Certainly, based on the figures quoted, there is virtually no chance of a new supplier entering the market – the upfront cost and risk is immense – the likely revenue totally insufficient to justify the development expenditure – the time to market too great – and then there is always the chance that, just as the development completes, Central Government introduces local income tax, abolishes Council Tax, and/or introduces a centralised system to manage consolidated benefits and remove the need for LA Housing Benefit systems. (Let alone local authorities’ own aversion to taking new, untried systems – most LA’s wish to see three live reference sites before even short-listing a supplier).

Let me repeat that I believe the likely cost of development and testing of a new suite of back office R&B applications from scratch to be near £10M. I would agree with Capita’s assertion that existing financial systems suppliers have some of the necessary functionality and technology already, but that this would only lower the initial development costs by 10% or less. I would also agree with the comments of several parties that LA’s are unlikely to band together to fund or part-fund the development costs for a new entrant.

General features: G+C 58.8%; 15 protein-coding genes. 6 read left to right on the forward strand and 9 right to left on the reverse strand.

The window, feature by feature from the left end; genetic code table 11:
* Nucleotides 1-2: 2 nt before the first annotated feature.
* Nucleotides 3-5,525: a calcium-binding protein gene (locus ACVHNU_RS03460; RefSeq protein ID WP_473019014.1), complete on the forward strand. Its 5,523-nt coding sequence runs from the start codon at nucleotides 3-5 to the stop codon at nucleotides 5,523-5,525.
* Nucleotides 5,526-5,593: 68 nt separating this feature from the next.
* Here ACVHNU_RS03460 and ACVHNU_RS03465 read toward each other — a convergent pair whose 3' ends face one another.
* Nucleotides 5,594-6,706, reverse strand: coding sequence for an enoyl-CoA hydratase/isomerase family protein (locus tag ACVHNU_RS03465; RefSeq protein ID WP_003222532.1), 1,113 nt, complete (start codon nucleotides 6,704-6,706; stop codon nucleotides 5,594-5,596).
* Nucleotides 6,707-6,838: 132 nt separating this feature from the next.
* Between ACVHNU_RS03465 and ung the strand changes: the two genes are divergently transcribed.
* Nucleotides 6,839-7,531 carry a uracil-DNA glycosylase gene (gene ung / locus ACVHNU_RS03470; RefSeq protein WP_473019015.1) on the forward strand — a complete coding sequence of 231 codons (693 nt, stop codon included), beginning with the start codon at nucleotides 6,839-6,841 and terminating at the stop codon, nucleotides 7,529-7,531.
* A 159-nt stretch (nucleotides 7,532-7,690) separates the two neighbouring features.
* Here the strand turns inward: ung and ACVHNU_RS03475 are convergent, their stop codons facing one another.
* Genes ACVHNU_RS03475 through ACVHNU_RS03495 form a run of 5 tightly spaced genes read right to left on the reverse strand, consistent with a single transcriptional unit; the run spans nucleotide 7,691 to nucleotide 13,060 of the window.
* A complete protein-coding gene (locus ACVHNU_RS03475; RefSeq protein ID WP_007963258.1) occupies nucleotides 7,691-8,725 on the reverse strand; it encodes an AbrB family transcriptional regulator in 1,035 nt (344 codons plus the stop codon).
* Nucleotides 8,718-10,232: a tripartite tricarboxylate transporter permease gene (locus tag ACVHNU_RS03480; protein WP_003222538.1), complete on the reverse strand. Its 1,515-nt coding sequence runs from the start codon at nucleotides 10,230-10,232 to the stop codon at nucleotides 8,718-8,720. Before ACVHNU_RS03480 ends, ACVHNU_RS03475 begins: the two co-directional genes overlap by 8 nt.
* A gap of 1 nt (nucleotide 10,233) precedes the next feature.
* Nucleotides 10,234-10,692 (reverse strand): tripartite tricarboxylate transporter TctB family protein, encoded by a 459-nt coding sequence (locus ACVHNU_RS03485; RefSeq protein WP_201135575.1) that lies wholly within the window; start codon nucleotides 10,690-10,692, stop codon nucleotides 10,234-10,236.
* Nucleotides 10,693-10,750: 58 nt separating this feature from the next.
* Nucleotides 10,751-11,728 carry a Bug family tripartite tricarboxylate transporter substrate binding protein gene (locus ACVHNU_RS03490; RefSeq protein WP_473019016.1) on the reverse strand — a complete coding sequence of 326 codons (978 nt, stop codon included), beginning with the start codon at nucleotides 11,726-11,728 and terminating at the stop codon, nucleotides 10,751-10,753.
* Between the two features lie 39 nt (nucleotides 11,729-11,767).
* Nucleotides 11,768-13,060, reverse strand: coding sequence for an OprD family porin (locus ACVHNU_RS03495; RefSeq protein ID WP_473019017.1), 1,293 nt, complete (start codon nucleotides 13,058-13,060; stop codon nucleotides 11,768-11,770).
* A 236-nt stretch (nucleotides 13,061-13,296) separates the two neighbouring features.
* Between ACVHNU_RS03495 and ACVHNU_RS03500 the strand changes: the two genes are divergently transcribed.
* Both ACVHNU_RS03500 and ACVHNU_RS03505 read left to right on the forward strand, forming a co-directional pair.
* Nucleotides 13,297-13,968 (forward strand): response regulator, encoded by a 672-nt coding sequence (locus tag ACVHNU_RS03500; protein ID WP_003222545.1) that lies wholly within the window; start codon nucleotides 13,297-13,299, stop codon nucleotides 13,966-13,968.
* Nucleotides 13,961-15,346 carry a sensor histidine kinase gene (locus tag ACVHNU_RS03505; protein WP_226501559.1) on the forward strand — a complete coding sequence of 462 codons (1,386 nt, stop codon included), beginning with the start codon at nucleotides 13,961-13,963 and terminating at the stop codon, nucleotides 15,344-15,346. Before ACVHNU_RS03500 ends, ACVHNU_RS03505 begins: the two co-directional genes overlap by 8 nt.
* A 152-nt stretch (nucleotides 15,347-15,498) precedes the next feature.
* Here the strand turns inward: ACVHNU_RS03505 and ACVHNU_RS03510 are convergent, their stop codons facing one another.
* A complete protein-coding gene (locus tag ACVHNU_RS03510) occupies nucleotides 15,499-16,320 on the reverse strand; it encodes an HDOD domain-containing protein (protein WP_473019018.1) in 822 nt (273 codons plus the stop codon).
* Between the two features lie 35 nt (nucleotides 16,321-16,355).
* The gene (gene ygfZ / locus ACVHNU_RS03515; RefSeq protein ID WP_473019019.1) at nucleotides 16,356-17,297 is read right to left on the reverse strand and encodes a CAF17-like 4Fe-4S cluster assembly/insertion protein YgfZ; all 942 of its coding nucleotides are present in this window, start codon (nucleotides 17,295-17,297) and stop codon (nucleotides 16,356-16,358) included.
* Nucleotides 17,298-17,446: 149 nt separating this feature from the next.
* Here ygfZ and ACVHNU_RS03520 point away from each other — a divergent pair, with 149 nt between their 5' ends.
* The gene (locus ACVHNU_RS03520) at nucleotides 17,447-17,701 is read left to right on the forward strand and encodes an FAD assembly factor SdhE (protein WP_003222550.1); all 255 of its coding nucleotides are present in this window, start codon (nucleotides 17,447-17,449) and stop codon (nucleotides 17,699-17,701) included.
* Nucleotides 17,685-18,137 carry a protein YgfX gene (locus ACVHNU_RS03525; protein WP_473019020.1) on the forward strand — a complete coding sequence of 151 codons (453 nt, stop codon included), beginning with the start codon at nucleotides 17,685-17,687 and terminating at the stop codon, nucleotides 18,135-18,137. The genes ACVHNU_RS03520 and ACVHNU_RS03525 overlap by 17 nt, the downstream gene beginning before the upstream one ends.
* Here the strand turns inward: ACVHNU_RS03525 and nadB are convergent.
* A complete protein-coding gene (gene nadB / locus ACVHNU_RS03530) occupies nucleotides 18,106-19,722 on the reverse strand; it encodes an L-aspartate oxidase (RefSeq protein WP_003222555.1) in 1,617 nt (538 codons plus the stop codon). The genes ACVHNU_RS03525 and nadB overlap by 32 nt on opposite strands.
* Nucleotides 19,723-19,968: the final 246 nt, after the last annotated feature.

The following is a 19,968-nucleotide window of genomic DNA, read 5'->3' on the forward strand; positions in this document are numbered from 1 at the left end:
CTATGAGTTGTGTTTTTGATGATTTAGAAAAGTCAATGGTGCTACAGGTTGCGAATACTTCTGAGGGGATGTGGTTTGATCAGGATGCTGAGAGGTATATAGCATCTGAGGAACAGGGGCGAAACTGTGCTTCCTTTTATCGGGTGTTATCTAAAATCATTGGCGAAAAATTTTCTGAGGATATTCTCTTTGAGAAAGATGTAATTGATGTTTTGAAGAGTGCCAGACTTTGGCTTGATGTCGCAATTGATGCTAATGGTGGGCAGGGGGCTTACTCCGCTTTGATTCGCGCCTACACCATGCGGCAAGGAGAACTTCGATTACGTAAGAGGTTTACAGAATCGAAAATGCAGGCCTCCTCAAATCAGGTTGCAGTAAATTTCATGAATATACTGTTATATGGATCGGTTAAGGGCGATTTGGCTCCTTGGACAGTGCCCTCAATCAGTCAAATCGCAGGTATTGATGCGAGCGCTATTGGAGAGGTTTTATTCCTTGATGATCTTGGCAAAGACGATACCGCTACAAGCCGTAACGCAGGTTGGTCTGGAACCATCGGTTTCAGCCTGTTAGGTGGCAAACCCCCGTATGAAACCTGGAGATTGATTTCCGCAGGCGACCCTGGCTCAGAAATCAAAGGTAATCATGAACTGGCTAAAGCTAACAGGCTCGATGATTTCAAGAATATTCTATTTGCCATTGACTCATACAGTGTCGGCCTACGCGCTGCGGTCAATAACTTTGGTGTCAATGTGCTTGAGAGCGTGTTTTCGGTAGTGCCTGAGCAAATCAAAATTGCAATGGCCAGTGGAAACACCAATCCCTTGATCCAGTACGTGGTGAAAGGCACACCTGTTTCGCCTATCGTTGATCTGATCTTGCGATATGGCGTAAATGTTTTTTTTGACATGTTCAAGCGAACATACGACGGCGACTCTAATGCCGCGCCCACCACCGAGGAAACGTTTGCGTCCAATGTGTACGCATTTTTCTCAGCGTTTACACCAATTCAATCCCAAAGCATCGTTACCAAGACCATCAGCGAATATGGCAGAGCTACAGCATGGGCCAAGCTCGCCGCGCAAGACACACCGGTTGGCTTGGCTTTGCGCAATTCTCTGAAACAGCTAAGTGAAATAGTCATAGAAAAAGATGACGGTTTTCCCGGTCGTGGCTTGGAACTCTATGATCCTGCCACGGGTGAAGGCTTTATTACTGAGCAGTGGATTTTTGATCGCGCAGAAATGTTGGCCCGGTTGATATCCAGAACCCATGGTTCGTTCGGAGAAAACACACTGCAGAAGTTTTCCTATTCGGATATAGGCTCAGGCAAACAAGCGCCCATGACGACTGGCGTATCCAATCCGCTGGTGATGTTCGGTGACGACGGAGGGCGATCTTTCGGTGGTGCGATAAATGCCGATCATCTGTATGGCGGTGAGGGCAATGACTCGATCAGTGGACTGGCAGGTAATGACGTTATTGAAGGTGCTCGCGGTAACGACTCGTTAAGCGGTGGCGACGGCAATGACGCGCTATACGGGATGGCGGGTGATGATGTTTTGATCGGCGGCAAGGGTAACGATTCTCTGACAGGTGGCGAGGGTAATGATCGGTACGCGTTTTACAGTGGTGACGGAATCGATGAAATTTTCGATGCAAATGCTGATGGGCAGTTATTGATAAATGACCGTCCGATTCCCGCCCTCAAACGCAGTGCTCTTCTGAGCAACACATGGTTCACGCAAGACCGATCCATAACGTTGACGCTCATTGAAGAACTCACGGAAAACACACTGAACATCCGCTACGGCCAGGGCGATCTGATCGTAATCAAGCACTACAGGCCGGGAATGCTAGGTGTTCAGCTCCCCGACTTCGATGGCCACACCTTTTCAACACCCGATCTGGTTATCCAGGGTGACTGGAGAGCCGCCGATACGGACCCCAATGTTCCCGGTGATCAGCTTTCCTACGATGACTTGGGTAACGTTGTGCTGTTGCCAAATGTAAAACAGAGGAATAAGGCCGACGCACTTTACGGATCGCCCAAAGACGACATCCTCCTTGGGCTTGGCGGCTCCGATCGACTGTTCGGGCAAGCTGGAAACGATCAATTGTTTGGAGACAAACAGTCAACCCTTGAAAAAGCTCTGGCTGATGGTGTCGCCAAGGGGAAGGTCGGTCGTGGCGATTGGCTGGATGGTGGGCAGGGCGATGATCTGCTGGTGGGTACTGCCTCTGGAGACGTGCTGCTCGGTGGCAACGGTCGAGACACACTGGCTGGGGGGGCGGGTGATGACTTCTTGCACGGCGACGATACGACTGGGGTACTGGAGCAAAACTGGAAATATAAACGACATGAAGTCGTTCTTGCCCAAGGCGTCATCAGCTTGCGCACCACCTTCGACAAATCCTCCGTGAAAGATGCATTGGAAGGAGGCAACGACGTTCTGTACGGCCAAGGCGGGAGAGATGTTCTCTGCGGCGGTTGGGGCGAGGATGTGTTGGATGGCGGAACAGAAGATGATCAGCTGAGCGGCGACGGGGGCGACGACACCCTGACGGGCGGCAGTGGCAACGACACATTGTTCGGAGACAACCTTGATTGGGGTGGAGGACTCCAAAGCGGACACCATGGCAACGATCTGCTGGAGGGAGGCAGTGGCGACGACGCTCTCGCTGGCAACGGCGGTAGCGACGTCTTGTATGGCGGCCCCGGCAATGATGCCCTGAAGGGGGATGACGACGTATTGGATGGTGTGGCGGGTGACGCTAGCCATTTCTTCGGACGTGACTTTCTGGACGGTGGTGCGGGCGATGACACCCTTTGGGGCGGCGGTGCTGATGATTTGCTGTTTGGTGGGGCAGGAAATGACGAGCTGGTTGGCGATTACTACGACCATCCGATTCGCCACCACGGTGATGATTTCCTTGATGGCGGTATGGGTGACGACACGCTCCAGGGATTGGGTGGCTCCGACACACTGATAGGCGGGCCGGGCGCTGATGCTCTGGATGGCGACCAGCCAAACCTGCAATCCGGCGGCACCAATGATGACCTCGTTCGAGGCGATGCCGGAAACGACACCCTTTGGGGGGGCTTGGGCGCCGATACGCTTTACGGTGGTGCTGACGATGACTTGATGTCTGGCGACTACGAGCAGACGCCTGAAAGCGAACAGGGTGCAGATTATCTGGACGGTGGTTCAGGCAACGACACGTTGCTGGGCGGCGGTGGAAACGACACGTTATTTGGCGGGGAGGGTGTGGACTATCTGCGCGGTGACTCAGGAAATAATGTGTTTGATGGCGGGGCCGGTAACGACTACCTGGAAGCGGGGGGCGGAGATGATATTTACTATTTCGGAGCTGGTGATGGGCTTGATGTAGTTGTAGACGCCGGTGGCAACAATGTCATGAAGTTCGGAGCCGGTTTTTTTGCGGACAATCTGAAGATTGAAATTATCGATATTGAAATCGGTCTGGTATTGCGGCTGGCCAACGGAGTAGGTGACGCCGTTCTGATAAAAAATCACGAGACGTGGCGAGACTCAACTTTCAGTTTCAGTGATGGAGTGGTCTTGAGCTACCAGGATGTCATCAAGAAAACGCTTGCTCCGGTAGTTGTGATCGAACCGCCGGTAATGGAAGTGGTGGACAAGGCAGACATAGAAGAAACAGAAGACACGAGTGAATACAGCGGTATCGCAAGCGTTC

So where to from now?

The Competition Commission has published new
directions for Capita to increase the formal separation of IBS and its management as a totally independent subsidiary of Capita so as to “preserve the possibility of restoring effective competition in the markets affected by the merger through the separation from Capita of a viable, saleable, competitive IBS business”. So clearly the CC is considering a complete separation of the whole IBS business, (i.e. including Social Housing), even though I would have thought that the SH business could have been retained by Capita (perhaps the SH and R&B systems/staff are more inter-twined than implied by the published texts).